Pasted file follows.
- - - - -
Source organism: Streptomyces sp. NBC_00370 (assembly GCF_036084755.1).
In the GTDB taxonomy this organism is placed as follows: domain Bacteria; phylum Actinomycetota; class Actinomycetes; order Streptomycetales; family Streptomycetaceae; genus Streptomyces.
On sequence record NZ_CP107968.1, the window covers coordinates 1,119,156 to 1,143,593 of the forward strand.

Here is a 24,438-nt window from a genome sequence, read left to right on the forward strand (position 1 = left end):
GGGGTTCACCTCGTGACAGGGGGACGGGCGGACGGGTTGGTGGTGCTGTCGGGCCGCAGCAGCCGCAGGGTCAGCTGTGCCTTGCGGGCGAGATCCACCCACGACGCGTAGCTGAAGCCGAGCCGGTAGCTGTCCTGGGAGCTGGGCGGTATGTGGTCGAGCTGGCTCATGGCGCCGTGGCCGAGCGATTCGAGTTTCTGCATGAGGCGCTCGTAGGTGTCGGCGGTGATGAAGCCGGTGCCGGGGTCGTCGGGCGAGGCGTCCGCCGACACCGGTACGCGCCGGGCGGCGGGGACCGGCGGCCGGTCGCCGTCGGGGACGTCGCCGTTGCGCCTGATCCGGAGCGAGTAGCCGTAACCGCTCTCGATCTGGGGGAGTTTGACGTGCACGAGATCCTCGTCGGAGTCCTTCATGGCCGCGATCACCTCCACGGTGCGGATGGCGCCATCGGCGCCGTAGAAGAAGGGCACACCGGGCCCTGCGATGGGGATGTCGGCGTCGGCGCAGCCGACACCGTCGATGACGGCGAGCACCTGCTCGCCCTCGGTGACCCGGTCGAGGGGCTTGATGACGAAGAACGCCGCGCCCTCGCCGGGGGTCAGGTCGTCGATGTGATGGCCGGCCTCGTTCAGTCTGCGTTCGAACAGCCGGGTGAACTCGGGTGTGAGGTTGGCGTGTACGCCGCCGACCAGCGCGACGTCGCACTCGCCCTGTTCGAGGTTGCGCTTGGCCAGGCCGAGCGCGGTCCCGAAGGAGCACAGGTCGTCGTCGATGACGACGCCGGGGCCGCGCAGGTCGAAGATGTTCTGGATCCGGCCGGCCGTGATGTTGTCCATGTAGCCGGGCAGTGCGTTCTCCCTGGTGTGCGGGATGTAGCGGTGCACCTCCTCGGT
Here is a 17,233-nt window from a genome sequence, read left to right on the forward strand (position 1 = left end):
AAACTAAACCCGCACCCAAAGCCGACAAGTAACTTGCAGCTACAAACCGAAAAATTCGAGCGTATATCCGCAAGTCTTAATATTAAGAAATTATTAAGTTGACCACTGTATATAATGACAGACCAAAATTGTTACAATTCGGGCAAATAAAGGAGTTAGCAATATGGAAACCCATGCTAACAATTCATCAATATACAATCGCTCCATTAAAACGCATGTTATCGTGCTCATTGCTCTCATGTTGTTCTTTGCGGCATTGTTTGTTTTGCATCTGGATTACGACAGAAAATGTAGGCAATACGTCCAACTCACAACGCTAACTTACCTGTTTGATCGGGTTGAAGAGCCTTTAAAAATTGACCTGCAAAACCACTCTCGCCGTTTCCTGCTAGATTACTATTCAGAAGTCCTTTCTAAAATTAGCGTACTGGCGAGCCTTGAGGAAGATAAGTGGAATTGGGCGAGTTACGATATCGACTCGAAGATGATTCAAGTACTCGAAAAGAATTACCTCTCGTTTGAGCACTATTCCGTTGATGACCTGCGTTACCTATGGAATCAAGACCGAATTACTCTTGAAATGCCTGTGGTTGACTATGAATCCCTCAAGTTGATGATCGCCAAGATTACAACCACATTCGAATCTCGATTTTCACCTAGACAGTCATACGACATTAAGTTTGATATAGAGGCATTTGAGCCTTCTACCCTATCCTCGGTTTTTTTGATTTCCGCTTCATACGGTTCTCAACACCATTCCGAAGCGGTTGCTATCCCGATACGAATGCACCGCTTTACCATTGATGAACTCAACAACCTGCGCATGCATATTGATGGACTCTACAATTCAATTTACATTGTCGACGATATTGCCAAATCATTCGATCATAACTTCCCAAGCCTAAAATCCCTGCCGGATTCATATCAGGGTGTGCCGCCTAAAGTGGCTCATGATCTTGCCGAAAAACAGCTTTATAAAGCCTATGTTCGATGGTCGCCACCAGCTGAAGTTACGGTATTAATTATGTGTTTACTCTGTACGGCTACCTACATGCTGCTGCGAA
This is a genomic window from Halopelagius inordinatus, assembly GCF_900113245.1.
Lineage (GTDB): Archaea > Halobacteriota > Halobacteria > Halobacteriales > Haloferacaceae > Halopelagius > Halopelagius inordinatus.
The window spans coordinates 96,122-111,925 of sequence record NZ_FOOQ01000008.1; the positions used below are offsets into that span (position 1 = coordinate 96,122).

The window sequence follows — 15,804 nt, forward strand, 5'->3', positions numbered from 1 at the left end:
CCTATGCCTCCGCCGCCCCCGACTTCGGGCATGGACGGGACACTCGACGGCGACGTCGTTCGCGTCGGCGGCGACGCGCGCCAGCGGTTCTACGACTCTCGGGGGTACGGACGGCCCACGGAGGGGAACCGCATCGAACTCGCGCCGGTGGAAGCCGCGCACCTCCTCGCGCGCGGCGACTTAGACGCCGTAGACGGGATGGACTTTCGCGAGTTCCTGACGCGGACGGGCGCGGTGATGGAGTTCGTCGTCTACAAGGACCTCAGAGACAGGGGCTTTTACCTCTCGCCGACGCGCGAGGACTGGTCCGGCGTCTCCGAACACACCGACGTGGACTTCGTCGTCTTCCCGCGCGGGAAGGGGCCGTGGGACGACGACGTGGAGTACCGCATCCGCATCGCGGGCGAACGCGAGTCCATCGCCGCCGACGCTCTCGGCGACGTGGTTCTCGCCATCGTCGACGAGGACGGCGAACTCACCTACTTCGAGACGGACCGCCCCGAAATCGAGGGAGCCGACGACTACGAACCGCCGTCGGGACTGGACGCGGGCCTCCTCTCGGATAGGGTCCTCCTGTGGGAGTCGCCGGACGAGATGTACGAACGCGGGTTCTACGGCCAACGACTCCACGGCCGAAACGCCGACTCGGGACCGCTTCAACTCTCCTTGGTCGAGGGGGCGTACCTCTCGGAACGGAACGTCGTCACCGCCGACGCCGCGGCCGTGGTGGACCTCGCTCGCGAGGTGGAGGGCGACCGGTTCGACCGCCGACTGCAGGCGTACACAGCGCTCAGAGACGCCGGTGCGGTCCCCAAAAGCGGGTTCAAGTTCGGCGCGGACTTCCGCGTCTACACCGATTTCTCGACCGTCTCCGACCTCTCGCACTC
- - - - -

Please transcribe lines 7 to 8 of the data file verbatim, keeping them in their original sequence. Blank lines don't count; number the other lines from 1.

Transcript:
AAACTAAACCCGCACCCAAAGCCGACAAGTAACTTGCAGCTACAAACCGAAAAATTCGAGCGTATATCCGCAAGTCTTAATATTAAGAAATTATTAAGTTGACCACTGTATATAATGACAGACCAAAATTGTTACAATTCGGGCAAATAAAGGAGTTAGCAATATGGAAACCCATGCTAACAATTCATCAATATACAATCGCTCCATTAAAACGCATGTTATCGTGCTCATTGCTCTCATGTTGTTCTTTGCGGCATTGTTTGTTTTGCATCTGGATTACGACAGAAAATGTAGGCAATACGTCCAACTCACAACGCTAACTTACCTGTTTGATCGGGTTGAAGAGCCTTTAAAAATTGACCTGCAAAACCACTCTCGCCGTTTCCTGCTAGATTACTATTCAGAAGTCCTTTCTAAAATTAGCGTACTGGCGAGCCTTGAGGAAGATAAGTGGAATTGGGCGAGTTACGATATCGACTCGAAGATGATTCAAGTACTCGAAAAGAATTACCTCTCGTTTGAGCACTATTCCGTTGATGACCTGCGTTACCTATGGAATCAAGACCGAATTACTCTTGAAATGCCTGTGGTTGACTATGAATCCCTCAAGTTGATGATCGCCAAGATTACAACCACATTCGAATCTCGATTTTCACCTAGACAGTCATACGACATTAAGTTTGATATAGAGGCATTTGAGCCTTCTACCCTATCCTCGGTTTTTTTGATTTCCGCTTCATACGGTTCTCAACACCATTCCGAAGCGGTTGCTATCCCGATACGAATGCACCGCTTTACCATTGATGAACTCAACAACCTGCGCATGCATATTGATGGACTCTACAATTCAATTTACATTGTCGACGATATTGCCAAATCATTCGATCATAACTTCCCAAGCCTAAAATCCCTGCCGGATTCATATCAGGGTGTGCCGCCTAAAGTGGCTCATGATCTTGCCGAAAAACAGCTTTATAAAGCCTATGTTCGATGGTCGCCACCAGCTGAAGTTACGGTATTAATTATGTGTTTACTCTGTACGGCTACCTACATGCTGCTGCGAA
This is a genomic window from Halopelagius inordinatus, assembly GCF_900113245.1.